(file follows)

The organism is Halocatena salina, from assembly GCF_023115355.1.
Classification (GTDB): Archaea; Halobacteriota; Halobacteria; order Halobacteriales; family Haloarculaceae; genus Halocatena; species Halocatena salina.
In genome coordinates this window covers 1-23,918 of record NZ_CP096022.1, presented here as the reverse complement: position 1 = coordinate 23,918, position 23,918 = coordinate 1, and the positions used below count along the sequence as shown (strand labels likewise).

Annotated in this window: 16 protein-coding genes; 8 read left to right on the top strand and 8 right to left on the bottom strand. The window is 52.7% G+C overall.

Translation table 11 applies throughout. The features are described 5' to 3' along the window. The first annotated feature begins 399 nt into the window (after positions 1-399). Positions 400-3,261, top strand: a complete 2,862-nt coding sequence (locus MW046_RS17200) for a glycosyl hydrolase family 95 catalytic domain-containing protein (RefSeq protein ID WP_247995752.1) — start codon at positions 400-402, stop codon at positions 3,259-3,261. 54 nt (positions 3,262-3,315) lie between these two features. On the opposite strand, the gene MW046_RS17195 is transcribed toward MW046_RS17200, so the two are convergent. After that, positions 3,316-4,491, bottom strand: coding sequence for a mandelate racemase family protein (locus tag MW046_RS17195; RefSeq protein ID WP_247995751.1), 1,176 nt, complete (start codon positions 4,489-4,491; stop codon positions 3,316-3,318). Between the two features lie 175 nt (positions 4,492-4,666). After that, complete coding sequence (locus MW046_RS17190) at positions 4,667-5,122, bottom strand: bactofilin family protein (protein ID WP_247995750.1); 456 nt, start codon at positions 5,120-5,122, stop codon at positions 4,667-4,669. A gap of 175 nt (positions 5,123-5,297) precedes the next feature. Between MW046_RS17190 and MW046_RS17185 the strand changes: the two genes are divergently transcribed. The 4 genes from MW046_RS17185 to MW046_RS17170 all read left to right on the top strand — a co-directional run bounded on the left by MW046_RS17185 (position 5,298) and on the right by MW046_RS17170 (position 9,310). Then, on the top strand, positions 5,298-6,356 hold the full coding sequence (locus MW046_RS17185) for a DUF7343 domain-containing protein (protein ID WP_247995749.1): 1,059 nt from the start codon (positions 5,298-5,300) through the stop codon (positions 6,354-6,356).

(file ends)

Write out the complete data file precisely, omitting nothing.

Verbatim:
The organism is Halocatena salina, from assembly GCF_023115355.1.
Classification (GTDB): Archaea; Halobacteriota; Halobacteria; order Halobacteriales; family Haloarculaceae; genus Halocatena; species Halocatena salina.
In genome coordinates this window covers 1-23,918 of record NZ_CP096022.1, presented here as the reverse complement: position 1 = coordinate 23,918, position 23,918 = coordinate 1, and the positions used below count along the sequence as shown (strand labels likewise).

Annotated in this window: 16 protein-coding genes; 8 read left to right on the top strand and 8 right to left on the bottom strand. The window is 52.7% G+C overall.

Translation table 11 applies throughout. The features are described 5' to 3' along the window. The first annotated feature begins 399 nt into the window (after positions 1-399). Positions 400-3,261, top strand: a complete 2,862-nt coding sequence (locus MW046_RS17200) for a glycosyl hydrolase family 95 catalytic domain-containing protein (RefSeq protein ID WP_247995752.1) — start codon at positions 400-402, stop codon at positions 3,259-3,261. 54 nt (positions 3,262-3,315) lie between these two features. On the opposite strand, the gene MW046_RS17195 is transcribed toward MW046_RS17200, so the two are convergent. After that, positions 3,316-4,491, bottom strand: coding sequence for a mandelate racemase family protein (locus tag MW046_RS17195; RefSeq protein ID WP_247995751.1), 1,176 nt, complete (start codon positions 4,489-4,491; stop codon positions 3,316-3,318). Between the two features lie 175 nt (positions 4,492-4,666). After that, complete coding sequence (locus MW046_RS17190) at positions 4,667-5,122, bottom strand: bactofilin family protein (protein ID WP_247995750.1); 456 nt, start codon at positions 5,120-5,122, stop codon at positions 4,667-4,669. A gap of 175 nt (positions 5,123-5,297) precedes the next feature. Between MW046_RS17190 and MW046_RS17185 the strand changes: the two genes are divergently transcribed. The 4 genes from MW046_RS17185 to MW046_RS17170 all read left to right on the top strand — a co-directional run bounded on the left by MW046_RS17185 (position 5,298) and on the right by MW046_RS17170 (position 9,310). Then, on the top strand, positions 5,298-6,356 hold the full coding sequence (locus MW046_RS17185) for a DUF7343 domain-containing protein (protein ID WP_247995749.1): 1,059 nt from the start codon (positions 5,298-5,300) through the stop codon (positions 6,354-6,356).